And maybe that’s a stretch. Maybe I want to believe that my idealistic, open-minded, not shackled to outdated sense of ___(fill in the blank)___ ways come from who I am at my core. And maybe that’s just not true, no matter how much I’d like to believe it, but, I promised I would come back and explain my concerns views on the Nature aspect of the debate, and so here I am. If need be, we’ll discuss the advice part in a later post… In fact, I will probably do that as soon as I’m done with this, but they really should be handled separately.
First of all, let’s recap for a second. What do we know about me?
I grew up in a household of a different ethnicity than me
I’m a Gemini
I’m an ENFP according the Briggs Meyer (or whatever)
I’m sure there’s more, but I think those 5 facts are where this should begin, most notably, the adopted part. I am adopted. It’s true. I am presumably of Native American descent on my father’s side, and, based on my features, from the Blackfoot tribe. But being adopted means there’s no paperwork to connect me to the tribe, and given that my bio-mom was white, I never had any official link made to the tribe. Continue reading “Nature vs Nurture (Part 2)”→
Remember in the 1990s when people were claiming that Affirmative Action was Reverse Racism? People who were highly qualified for positions were passed over because companies were looking for minority candidates to fill their quotas. People all over were angry about it, and lawyers made a killing (I assume) suing people. I’ve never been comfortable with the phrase “reverse racism.” Racism is racism, whether you’re black and being discriminated against, or white and being discriminated against, but in the continuing anger over atrocities that happened during the Civil Rights movements in the ‘60s, it was politically incorrect to say that racism was perpetrated against a non-minority person.
I remember it, and, as a minority myself, I remember thinking this was going to do more harm than good. I am now terrified to see it happening again… at the college level. College is the place where young people and, in the case of “non-traditional” students, not-so-young people can explore life and determine who they are; figure out what it is they truly believe.
Think back on some of the college movies you’ve seen: remember the images of the incoming freshman (usually the protagonist or some other key player) walking around the quad/courtyard/assembly hall and walking by the individual booths of various student organizations? Each organization had some creed or philosophy that was central to their group, be it a religious ideal, a cultural identity, or a political philosophy. Occasionally, there might be a student who is part of the organization that you wouldn’t expect, for instance, there might be a very liberal looking hippie type as a member of the uber-conservative Young Republican group, or a Caucasian student associated with the an African American club, but generally, each group has a stereotypical image that makes it easy to distinguish them from the other groups.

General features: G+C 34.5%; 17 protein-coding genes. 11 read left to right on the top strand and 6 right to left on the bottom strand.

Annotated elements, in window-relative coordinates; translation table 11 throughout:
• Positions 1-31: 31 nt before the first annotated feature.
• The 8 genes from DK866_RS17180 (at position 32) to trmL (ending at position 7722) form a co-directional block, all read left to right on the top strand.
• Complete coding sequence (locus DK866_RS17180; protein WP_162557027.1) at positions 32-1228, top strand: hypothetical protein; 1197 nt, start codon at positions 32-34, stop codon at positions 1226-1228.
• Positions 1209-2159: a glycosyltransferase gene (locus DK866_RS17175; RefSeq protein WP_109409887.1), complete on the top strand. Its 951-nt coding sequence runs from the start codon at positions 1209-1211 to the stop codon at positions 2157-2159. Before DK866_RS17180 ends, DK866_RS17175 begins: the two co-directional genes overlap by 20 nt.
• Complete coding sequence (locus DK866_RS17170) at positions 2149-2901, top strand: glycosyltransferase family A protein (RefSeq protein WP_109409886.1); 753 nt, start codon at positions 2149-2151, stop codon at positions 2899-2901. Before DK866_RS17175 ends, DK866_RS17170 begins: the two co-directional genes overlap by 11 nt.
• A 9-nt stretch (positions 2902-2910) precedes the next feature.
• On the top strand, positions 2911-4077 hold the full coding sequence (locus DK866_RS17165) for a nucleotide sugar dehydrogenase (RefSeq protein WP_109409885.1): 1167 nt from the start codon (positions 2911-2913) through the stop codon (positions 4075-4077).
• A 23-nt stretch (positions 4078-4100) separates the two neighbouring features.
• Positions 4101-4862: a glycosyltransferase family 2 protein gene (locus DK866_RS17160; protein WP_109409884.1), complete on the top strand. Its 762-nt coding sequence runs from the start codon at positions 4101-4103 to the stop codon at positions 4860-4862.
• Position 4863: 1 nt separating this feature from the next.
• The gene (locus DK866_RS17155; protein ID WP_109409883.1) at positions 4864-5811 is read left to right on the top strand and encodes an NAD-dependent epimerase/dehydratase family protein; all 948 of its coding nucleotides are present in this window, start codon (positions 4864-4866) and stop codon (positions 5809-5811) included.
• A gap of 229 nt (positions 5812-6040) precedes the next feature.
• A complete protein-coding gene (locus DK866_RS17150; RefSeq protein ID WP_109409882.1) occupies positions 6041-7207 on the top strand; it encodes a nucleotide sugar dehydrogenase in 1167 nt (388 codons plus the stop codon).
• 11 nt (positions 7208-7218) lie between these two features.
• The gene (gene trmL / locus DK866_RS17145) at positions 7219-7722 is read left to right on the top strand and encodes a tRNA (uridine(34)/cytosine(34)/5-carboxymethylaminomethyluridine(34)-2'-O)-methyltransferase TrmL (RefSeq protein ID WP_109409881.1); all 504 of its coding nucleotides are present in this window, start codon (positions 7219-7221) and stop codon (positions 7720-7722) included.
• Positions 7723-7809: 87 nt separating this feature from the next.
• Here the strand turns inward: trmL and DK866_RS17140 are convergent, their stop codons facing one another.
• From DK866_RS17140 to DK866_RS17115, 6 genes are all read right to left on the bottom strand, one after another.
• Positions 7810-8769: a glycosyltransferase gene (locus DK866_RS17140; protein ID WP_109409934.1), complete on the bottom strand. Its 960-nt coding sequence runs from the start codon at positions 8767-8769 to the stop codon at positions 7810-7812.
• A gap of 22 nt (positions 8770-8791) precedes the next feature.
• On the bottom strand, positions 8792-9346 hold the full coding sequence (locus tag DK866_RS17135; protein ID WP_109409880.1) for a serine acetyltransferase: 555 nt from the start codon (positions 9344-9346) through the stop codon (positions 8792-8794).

Recently, this is beginning to change. Vanderbilt University has begun implementing its “all comers” policy, which states that all student organizations must accept any student into it. For instance, the Asian-American club must accept any Hispanic student that would like to join, or the Christian groups must allow the Muslims in. On the surface, this doesn’t really seem to be a problem; after all, experiencing new ideas and cultures is what the college experience is all about, right? Vanderbilt is taking it one step further, however, and forcing them to accept these members who do not follow the integral principles of the organization as group leaders. So a devout atheist may become the leader of the University’s FCA organization, or, as is already the case, a non-Asian male may become the leader of the Asian-American organization.
The policy, which has been around since the Civil Rights movements of the ‘60s, is being implemented to keep religious organizations from excluding homosexual students. This is a noble cause, but it will back-fire just as Affirmative Action did. By implementing this policy, the university has actually made these organizations more resistant. It opens the door for people taking advantage of and corrupting these organizations. One student put it very succinctly: “”If someone that doesn’t share the faith is teaching, then what’s the point of even having these organizations?”
Personally, I wouldn’t want to be part of an organization that didn’t want me as a member. It seems like a hate crime in the making. In order to keep whatever group they deem undesirable out, eventually someone will decide the best way to remove them will be to discourage them from joining in the first place. The more you try to make people accept an idea, the more resistant to it they will become.